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UD starts work for rising SABRE Center

Katie Tabeling
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Securing American Biomanufacturing Research and Education (SABRE) Center on the STAR Campus and aligned with NIIMBL, the National Institute for Innovation in Manufacturing Biopharmaceuticals. The new facility will enable biopharmaceutical testing and the training of highly skilled workers in the biopharma industry.

University of Delaware officials, state and federal representatives broke ground on the SABRE Center in late April. | PHOTO COURTESY OF EVAN KRAPE/UNIVERSITY OF DELAWARE

NEWARK — Work is underway at a $150 million manufacturing center, marking a new chapter of the next National Institute for Innovation in Manufacturing Biopharmaceuticals (NIIMBL) Center.

University officials, dignitaries and others broke ground in late April on the future SABRE Center, which is an acronym for Securing American Bio-Manufacturing Research and Education. Planned to be next to the Ammon Pinizzotto Biopharmaceutical Innovation Center on the STAR Campus, the facility will be a 70,000 square-foot facility that will give NIIMBL the ability to “scale up.”

Kelvin Lee, NIIMBL Institute director, told the Delaware Business Times that SABRE won’t necessarily change how research is done at NIIMBL, but it would expand its capabilities to refine promising technologies. SABRE would open avenues for testing new manufacturing technologies in an environment like commercial manufacturing, versus a laboratory.

As new manufacturing innovations get developed and matured from early proof of concept toward robust and reliable methods, the innovations need to be tested to ensure that they can function as intended in environments that represent commercial manufacturing facilities,” Lee said.

NIIMBL is a UD-led coalition of nearly 200 companies, educational institutions, nonprofits and state governments. Backed by millions in federal funding over the years, the seven-year-old partnership was designed as a pioneer in biopharmaceutical and efficient manufacturing as well as preparing the future workforce.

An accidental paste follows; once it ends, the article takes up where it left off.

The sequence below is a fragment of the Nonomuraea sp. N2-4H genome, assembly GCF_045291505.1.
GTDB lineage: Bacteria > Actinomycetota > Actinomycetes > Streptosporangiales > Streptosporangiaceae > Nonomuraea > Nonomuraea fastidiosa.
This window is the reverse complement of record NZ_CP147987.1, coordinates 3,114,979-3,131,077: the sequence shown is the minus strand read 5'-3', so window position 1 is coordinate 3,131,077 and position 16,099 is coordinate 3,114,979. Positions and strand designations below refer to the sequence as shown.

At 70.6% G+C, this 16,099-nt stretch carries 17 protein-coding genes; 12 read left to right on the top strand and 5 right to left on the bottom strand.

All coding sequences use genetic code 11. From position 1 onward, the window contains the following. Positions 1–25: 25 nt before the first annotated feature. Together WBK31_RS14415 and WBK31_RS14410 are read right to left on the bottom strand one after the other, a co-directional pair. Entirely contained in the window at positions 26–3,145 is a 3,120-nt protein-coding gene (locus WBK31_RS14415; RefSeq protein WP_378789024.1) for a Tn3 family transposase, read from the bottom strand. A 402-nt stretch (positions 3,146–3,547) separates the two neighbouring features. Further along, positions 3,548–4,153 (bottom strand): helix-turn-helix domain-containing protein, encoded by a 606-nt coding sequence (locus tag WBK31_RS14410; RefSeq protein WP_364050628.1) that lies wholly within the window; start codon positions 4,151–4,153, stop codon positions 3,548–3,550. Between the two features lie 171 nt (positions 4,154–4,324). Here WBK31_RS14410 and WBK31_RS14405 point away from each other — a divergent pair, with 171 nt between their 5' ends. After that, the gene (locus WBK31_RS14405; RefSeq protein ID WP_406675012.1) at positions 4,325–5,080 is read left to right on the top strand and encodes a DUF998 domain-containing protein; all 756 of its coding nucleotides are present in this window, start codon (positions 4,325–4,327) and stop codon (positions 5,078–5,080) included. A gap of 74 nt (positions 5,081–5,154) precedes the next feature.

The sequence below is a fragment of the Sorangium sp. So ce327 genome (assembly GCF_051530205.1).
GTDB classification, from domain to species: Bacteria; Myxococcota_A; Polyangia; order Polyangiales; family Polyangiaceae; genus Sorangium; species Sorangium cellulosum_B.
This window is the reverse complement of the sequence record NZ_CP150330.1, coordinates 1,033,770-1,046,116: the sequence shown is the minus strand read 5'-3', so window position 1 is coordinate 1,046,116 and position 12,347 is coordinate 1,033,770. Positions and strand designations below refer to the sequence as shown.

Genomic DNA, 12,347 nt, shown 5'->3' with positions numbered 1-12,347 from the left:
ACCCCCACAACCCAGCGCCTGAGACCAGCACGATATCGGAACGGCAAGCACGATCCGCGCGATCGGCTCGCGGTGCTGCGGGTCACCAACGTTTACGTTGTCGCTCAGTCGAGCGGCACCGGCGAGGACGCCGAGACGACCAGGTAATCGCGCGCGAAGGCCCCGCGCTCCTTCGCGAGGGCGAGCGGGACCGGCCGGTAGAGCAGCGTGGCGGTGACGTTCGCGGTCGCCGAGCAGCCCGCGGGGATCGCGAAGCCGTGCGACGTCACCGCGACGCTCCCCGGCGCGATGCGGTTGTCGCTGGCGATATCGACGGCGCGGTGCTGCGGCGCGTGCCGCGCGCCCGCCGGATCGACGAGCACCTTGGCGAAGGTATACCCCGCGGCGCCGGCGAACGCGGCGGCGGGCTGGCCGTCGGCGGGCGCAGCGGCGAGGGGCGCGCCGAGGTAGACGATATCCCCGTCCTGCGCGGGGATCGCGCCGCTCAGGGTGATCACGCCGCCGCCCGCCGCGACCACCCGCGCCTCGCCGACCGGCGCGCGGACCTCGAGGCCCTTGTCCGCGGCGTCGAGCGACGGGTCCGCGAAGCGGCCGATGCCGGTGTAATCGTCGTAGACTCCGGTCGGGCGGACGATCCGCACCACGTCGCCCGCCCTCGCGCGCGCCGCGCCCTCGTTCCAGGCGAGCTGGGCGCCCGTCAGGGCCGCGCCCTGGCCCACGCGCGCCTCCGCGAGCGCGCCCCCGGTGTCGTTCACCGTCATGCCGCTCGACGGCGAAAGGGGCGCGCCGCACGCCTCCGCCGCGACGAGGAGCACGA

UD officials hope that the SABRE Center will bring 3,500 jobs to Delaware over the next decade, and have the capabilities to manufacture proteins, antibodies and gene therapies.

“Our vision is that the SABRE Center will create an opportunity for biomanufacturing workforce training both on existing manufacturing approaches as well as innovative manufacturing approaches being developed within NIIMBL,” Lee added. “By having an infrastructure to do hands-on training in an environment that is representative of a commercial manufacturing environment, we believe we can help address some of the workforce needs locally, regionally and nationally.”

The SABRE Center, which was first identified by the Delaware Business Times in early 2022, was supported by $15 million in federal earmarks secured by Delaware’s Democratic Delegation. State officials have also allocated $45 million for the project, including $15 million in last year’s bond bill.

The new facility builds off the success of the STAR Campus, which rose from the former Chrysler Plant’s closure in 2008. Today, the campus boasts one million square feet of new development that includes Chemours’ Discovery Center, Bloom Energy’s factory, the Tower@STAR office building, the STAR Health Sciences Complex and a new Amtrak station already open on the site. The FinTech Center opened recently and now includes an accelerator for new companies.

There is no set date when the facility will open.

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